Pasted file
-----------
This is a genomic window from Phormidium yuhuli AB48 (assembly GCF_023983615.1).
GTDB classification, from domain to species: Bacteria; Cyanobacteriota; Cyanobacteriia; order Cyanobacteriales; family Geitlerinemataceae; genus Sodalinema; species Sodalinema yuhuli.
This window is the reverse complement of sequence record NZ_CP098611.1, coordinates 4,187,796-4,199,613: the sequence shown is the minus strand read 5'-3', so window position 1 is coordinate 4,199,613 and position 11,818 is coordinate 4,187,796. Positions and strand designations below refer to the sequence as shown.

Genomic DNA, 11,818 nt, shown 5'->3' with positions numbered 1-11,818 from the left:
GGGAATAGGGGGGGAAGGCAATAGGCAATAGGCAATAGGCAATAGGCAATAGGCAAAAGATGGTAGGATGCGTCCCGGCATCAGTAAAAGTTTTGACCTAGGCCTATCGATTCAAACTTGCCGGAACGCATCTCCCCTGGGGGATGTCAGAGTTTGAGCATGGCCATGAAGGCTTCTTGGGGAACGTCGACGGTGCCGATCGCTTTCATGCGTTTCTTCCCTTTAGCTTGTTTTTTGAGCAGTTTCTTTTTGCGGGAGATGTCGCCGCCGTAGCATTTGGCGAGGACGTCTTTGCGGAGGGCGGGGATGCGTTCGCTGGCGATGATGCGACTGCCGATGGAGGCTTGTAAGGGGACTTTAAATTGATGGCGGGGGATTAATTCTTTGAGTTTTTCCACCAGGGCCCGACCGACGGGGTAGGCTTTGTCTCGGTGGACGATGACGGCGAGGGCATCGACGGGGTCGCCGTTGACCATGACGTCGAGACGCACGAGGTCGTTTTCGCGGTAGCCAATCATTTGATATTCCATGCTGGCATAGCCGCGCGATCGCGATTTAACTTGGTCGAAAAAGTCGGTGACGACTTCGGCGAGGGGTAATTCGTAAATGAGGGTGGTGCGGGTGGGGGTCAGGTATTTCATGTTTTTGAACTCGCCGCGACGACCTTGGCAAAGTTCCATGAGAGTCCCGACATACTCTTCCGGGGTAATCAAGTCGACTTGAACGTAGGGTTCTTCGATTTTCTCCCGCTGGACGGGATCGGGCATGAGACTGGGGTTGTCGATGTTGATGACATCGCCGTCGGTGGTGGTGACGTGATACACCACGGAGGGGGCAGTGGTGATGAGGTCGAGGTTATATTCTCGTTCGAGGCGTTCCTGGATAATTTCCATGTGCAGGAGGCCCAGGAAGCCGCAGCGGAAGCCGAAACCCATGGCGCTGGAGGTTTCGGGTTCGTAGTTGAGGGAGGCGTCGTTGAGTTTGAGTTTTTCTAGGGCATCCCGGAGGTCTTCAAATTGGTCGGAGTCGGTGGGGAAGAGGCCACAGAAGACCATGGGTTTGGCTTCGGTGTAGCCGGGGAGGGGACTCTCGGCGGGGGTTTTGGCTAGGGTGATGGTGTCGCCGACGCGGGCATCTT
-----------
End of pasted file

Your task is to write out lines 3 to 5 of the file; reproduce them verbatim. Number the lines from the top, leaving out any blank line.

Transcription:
This window is the reverse complement of sequence record NZ_CP098611.1, coordinates 4,187,796-4,199,613: the sequence shown is the minus strand read 5'-3', so window position 1 is coordinate 4,199,613 and position 11,818 is coordinate 4,187,796. Positions and strand designations below refer to the sequence as shown.

Genomic DNA, 11,818 nt, shown 5'->3' with positions numbered 1-11,818 from the left:
GGGAATAGGGGGGGAAGGCAATAGGCAATAGGCAATAGGCAATAGGCAATAGGCAAAAGATGGTAGGATGCGTCCCGGCATCAGTAAAAGTTTTGACCTAGGCCTATCGATTCAAACTTGCCGGAACGCATCTCCCCTGGGGGATGTCAGAGTTTGAGCATGGCCATGAAGGCTTCTTGGGGAACGTCGACGGTGCCGATCGCTTTCATGCGTTTCTTCCCTTTAGCTTGTTTTTTGAGCAGTTTCTTTTTGCGGGAGATGTCGCCGCCGTAGCATTTGGCGAGGACGTCTTTGCGGAGGGCGGGGATGCGTTCGCTGGCGATGATGCGACTGCCGATGGAGGCTTGTAAGGGGACTTTAAATTGATGGCGGGGGATTAATTCTTTGAGTTTTTCCACCAGGGCCCGACCGACGGGGTAGGCTTTGTCTCGGTGGACGATGACGGCGAGGGCATCGACGGGGTCGCCGTTGACCATGACGTCGAGACGCACGAGGTCGTTTTCGCGGTAGCCAATCATTTGATATTCCATGCTGGCATAGCCGCGCGATCGCGATTTAACTTGGTCGAAAAAGTCGGTGACGACTTCGGCGAGGGGTAATTCGTAAATGAGGGTGGTGCGGGTGGGGGTCAGGTATTTCATGTTTTTGAACTCGCCGCGACGACCTTGGCAAAGTTCCATGAGAGTCCCGACATACTCTTCCGGGGTAATCAAGTCGACTTGAACGTAGGGTTCTTCGATTTTCTCCCGCTGGACGGGATCGGGCATGAGACTGGGGTTGTCGATGTTGATGACATCGCCGTCGGTGGTGGTGACGTGATACACCACGGAGGGGGCAGTGGTGATGAGGTCGAGGTTATATTCTCGTTCGAGGCGTTCCTGGATAATTTCCATGTGCAGGAGGCCCAGGAAGCCGCAGCGGAAGCCGAAACCCATGGCGCTGGAGGTTTCGGGTTCGTAGTTGAGGGAGGCGTCGTTGAGTTTGAGTTTTTCTAGGGCATCCCGGAGGTCTTCAAATTGGTCGGAGTCGGTGGGGAAGAGGCCACAGAAGACCATGGGTTTGGCTTCGGTGTAGCCGGGGAGGGGACTCTCGGCGGGGGTTTTGGCTAGGGTGATGGTGTCGCCGACGCGGGCATCTT